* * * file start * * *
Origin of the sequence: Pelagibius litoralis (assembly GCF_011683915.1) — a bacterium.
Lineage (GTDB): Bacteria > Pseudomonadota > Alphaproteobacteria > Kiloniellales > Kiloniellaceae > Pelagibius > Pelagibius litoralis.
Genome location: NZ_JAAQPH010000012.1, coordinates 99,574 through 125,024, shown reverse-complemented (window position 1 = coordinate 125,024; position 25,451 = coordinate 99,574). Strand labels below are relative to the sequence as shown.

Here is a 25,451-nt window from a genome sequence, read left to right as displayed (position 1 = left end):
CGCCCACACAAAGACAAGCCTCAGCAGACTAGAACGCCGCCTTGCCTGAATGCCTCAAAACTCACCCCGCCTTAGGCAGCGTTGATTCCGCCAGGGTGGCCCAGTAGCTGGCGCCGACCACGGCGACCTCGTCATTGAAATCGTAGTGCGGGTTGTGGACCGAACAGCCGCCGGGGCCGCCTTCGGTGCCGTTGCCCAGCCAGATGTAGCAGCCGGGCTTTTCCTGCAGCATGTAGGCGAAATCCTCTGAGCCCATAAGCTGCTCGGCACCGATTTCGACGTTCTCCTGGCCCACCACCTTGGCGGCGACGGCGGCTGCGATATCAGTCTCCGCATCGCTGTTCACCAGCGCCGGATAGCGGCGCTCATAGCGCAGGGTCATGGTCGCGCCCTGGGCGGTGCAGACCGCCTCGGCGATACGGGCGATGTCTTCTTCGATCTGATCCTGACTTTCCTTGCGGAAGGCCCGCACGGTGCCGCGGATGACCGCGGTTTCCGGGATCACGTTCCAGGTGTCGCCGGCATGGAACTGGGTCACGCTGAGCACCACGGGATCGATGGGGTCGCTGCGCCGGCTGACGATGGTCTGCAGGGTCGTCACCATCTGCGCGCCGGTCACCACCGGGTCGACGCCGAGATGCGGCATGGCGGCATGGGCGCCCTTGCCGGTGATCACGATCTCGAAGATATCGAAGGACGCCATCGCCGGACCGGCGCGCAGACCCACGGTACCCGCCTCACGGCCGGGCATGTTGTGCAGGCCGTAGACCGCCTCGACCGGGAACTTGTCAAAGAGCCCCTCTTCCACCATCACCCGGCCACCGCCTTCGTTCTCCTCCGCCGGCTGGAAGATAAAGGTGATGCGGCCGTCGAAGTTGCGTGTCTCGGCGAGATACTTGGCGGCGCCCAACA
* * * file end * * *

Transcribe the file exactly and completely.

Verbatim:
Origin of the sequence: Pelagibius litoralis (assembly GCF_011683915.1) — a bacterium.
Lineage (GTDB): Bacteria > Pseudomonadota > Alphaproteobacteria > Kiloniellales > Kiloniellaceae > Pelagibius > Pelagibius litoralis.
Genome location: NZ_JAAQPH010000012.1, coordinates 99,574 through 125,024, shown reverse-complemented (window position 1 = coordinate 125,024; position 25,451 = coordinate 99,574). Strand labels below are relative to the sequence as shown.

Here is a 25,451-nt window from a genome sequence, read left to right as displayed (position 1 = left end):
CGCCCACACAAAGACAAGCCTCAGCAGACTAGAACGCCGCCTTGCCTGAATGCCTCAAAACTCACCCCGCCTTAGGCAGCGTTGATTCCGCCAGGGTGGCCCAGTAGCTGGCGCCGACCACGGCGACCTCGTCATTGAAATCGTAGTGCGGGTTGTGGACCGAACAGCCGCCGGGGCCGCCTTCGGTGCCGTTGCCCAGCCAGATGTAGCAGCCGGGCTTTTCCTGCAGCATGTAGGCGAAATCCTCTGAGCCCATAAGCTGCTCGGCACCGATTTCGACGTTCTCCTGGCCCACCACCTTGGCGGCGACGGCGGCTGCGATATCAGTCTCCGCATCGCTGTTCACCAGCGCCGGATAGCGGCGCTCATAGCGCAGGGTCATGGTCGCGCCCTGGGCGGTGCAGACCGCCTCGGCGATACGGGCGATGTCTTCTTCGATCTGATCCTGACTTTCCTTGCGGAAGGCCCGCACGGTGCCGCGGATGACCGCGGTTTCCGGGATCACGTTCCAGGTGTCGCCGGCATGGAACTGGGTCACGCTGAGCACCACGGGATCGATGGGGTCGCTGCGCCGGCTGACGATGGTCTGCAGGGTCGTCACCATCTGCGCGCCGGTCACCACCGGGTCGACGCCGAGATGCGGCATGGCGGCATGGGCGCCCTTGCCGGTGATCACGATCTCGAAGATATCGAAGGACGCCATCGCCGGACCGGCGCGCAGACCCACGGTACCCGCCTCACGGCCGGGCATGTTGTGCAGGCCGTAGACCGCCTCGACCGGGAACTTGTCAAAGAGCCCCTCTTCCACCATCACCCGGCCACCGCCTTCGTTCTCCTCCGCCGGCTGGAAGATAAAGGTGATGCGGCCGTCGAAGTTGCGTGTCTCGGCGAGATACTTGGCGGCGCCCAACA